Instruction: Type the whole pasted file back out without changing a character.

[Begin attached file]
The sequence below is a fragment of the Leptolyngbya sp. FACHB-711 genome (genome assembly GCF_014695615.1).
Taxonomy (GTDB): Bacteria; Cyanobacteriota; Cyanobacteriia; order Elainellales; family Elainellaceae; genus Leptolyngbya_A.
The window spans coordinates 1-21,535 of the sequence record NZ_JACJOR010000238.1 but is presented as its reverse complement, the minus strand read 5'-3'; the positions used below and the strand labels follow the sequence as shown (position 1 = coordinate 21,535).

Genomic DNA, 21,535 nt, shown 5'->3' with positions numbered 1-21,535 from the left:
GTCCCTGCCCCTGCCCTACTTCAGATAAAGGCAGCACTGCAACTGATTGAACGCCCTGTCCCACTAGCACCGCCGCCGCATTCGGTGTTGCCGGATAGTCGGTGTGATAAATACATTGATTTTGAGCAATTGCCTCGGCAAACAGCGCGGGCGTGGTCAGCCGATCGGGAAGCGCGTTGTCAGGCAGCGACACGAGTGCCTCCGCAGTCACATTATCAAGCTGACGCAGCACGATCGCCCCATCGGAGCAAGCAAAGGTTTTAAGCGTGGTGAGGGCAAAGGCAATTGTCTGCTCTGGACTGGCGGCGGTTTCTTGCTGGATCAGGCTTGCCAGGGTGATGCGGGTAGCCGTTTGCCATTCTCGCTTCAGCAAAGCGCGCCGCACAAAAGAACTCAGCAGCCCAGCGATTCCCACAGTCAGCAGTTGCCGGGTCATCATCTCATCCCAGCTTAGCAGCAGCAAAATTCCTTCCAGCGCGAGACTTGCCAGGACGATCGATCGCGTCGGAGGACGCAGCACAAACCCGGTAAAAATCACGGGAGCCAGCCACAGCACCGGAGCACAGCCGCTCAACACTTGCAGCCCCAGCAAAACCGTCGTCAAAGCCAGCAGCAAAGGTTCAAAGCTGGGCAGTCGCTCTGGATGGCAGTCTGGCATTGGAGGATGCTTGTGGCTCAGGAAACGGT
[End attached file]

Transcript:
The sequence below is a fragment of the Leptolyngbya sp. FACHB-711 genome (genome assembly GCF_014695615.1).
Taxonomy (GTDB): Bacteria; Cyanobacteriota; Cyanobacteriia; order Elainellales; family Elainellaceae; genus Leptolyngbya_A.
The window spans coordinates 1-21,535 of the sequence record NZ_JACJOR010000238.1 but is presented as its reverse complement, the minus strand read 5'-3'; the positions used below and the strand labels follow the sequence as shown (position 1 = coordinate 21,535).

Genomic DNA, 21,535 nt, shown 5'->3' with positions numbered 1-21,535 from the left:
GTCCCTGCCCCTGCCCTACTTCAGATAAAGGCAGCACTGCAACTGATTGAACGCCCTGTCCCACTAGCACCGCCGCCGCATTCGGTGTTGCCGGATAGTCGGTGTGATAAATACATTGATTTTGAGCAATTGCCTCGGCAAACAGCGCGGGCGTGGTCAGCCGATCGGGAAGCGCGTTGTCAGGCAGCGACACGAGTGCCTCCGCAGTCACATTATCAAGCTGACGCAGCACGATCGCCCCATCGGAGCAAGCAAAGGTTTTAAGCGTGGTGAGGGCAAAGGCAATTGTCTGCTCTGGACTGGCGGCGGTTTCTTGCTGGATCAGGCTTGCCAGGGTGATGCGGGTAGCCGTTTGCCATTCTCGCTTCAGCAAAGCGCGCCGCACAAAAGAACTCAGCAGCCCAGCGATTCCCACAGTCAGCAGTTGCCGGGTCATCATCTCATCCCAGCTTAGCAGCAGCAAAATTCCTTCCAGCGCGAGACTTGCCAGGACGATCGATCGCGTCGGAGGACGCAGCACAAACCCGGTAAAAATCACGGGAGCCAGCCACAGCACCGGAGCACAGCCGCTCAACACTTGCAGCCCCAGCAAAACCGTCGTCAAAGCCAGCAGCAAAGGTTCAAAGCTGGGCAGTCGCTCTGGATGGCAGTCTGGCATTGGAGGATGCTTGTGGCTCAGGAAACGGT